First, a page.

Jane McAdam is Scientia Professor of Law and Director of the Kaldor Centre for International Refugee Law at UNSW Sydney. She is a Fellow of the Academy of the Social Sciences in Australia and a Fellow of the Australian Academy of Law. She publishes widely in international refugee law and forced migration, with a particular focus on climate change, disasters and displacement. She is Editor-in-Chief of the leading journal in her field, the International Journal of Refugee Law. Jane has held visiting professorships at Harvard Law School and NYU, and is a Research Associate at Oxford University’s Refugee Studies Centre, an Associated Senior Fellow at the Fridtjof Nansen Institute in Norway, and a Senior Research Associate of the Refugee Law Initiative, London. In 2017, she was awarded the Calouste Gulbenkian Prize for Human Rights, becoming the first Australian recipient of the award. 


Sanjula Weerasinghe is an Australian qualified lawyer and an independent consultant based in Geneva. She is an Affiliate at the Andrew and Renata Kaldor Centre for International Refugee Law (UNSW) and a Non-resident Fellow at the Institute for the Study of International Migration (Georgetown University). She has directed legal aid centres in Thailand and Hong Kong and worked as a consultant with UNHCR, IOM and the Brookings-LSE Project on Internal Displacement. Her research focuses on international law, displacement and migration. 


Professor Richard Bedford is Emeritus Professor at the University of Waikato and at the Auckland University of Technology. He is the immediate past President of New Zealand’s national academy, the Royal Society Te Apārangi. Professor Bedford is a specialist in migration research and since the mid-1960s he has been researching processes of population movement in the Asia-Pacific region. Since the 1980s Professor Bedford’s research has had a strong applied focus, addressing critical issues in immigration policy in New Zealand and the Asia-Pacific region. Professor Bedford is currently working on implications for New Zealand and Australia of population developments and migration trends in the Pacific over the next 30-40 years, including the impact of climate change on migration.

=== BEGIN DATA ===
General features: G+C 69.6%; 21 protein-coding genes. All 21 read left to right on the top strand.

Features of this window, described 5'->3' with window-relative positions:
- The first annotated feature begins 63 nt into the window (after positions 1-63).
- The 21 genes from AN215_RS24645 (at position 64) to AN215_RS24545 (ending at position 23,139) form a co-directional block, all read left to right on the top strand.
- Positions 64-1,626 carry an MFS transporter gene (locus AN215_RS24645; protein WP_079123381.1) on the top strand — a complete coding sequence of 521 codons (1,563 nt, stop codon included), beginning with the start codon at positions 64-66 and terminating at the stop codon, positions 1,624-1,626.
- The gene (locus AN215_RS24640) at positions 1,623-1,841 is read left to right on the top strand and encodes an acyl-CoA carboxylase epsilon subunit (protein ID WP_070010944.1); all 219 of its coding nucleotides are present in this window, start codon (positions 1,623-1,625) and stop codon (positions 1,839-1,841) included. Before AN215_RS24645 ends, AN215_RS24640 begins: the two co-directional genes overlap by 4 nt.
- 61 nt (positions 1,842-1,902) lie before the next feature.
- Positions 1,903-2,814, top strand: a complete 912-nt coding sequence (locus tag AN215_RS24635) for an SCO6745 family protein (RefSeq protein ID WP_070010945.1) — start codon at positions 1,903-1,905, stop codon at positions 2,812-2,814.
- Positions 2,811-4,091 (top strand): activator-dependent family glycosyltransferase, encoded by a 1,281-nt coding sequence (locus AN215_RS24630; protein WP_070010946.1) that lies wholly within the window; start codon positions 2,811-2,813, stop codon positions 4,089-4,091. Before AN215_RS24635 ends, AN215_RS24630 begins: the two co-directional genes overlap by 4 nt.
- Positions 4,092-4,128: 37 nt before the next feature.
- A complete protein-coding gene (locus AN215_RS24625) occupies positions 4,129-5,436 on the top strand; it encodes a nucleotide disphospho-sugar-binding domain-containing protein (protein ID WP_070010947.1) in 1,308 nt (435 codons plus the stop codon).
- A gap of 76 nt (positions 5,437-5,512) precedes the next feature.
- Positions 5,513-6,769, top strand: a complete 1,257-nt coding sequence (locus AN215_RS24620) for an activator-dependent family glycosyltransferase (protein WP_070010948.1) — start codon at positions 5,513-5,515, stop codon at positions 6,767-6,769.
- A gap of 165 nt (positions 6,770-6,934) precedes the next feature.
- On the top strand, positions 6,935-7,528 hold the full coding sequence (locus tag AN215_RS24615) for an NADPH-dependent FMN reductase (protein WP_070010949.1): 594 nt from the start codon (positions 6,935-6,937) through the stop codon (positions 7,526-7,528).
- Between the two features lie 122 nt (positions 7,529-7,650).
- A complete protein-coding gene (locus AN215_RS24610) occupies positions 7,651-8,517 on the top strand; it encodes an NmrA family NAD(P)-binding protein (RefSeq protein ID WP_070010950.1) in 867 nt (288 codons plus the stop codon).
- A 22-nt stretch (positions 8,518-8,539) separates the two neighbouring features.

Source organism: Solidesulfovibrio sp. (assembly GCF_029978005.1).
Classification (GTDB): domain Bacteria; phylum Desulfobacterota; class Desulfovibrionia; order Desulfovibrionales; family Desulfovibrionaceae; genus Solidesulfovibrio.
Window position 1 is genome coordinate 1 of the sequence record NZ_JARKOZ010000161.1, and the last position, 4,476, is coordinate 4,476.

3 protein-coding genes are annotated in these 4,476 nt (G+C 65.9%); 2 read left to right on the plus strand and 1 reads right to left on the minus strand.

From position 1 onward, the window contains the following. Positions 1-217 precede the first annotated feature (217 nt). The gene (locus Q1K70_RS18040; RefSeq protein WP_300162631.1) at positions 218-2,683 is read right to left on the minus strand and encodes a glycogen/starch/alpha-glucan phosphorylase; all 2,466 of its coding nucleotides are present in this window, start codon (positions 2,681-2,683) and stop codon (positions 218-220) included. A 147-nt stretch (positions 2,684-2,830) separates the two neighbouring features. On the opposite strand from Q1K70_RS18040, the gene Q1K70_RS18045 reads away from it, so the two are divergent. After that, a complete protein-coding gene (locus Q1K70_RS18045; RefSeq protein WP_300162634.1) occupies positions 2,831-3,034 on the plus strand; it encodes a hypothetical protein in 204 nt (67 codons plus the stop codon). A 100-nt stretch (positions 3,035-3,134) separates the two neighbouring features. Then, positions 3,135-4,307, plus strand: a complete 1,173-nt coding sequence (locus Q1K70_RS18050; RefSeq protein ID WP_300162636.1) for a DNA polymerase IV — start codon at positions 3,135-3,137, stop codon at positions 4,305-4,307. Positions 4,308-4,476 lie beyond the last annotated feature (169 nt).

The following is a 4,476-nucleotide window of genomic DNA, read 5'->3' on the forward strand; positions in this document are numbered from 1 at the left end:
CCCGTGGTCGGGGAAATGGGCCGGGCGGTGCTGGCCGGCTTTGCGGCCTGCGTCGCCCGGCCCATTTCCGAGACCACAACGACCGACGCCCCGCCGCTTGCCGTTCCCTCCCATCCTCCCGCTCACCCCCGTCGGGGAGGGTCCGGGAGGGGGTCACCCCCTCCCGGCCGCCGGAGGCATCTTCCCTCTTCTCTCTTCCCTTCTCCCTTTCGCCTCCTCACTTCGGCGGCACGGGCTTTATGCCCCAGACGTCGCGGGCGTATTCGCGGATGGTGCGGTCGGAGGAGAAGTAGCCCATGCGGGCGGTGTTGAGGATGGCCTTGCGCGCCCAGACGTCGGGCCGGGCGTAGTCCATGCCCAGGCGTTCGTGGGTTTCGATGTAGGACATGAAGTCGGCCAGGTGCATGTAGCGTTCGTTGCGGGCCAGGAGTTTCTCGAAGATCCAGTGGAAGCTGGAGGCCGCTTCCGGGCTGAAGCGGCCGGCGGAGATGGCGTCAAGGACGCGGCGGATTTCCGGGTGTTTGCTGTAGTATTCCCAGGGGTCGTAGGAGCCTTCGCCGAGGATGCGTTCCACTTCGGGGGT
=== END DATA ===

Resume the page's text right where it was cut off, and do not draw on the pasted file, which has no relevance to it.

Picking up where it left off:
David James Cantor is Professor of Refugee Studies at the School of Advanced Study, University of London, UK, where he is also Director of the Refugee Law Initiative and the Internal Displacement Research Programme. He has advised and trained governments from Africa, Asia, the Caribbean, Europe and Latin America and co-founded the first ever distance-learning MA in Refugee Protection and Forced Migration Studies, with over 250 students from humanitarian practice all over the world. David has published widely on the legal and practical protection of refugees and internally-displaced persons and carried out extensive fieldwork across Latin America, including in Colombia, El Salvador, Honduras, Guatemala and Mexico. He previously practised before the UK courts as a Legal Officer for the Refugee Legal Centre and has been seconded part-time to the UNHCR Americas Bureau as its Principal Advisor. He is Editor-in-Chief of the Refugee Survey Quarterly journal.

Lucy Daxbacher works as a Project Officer at the Intergovernmental Authority on Development (IGAD), working on Free Movement of Persons and Transhumance. Lucy has 14 years of experience working on Governance, Migration, Peace, Security and Stability (PSS), Human Rights Protection and Development in fragile, conflict and post conflict societies in West Africa, East Africa and the Horn of Africa.  She is an experienced expert who has worked with a number of donors/development partners including the EU, World Bank, DFID, SIDA, UN and NGO partners. 


Contact

Refugee Law Initiative
rli@sas.ac.uk
020 7862 8668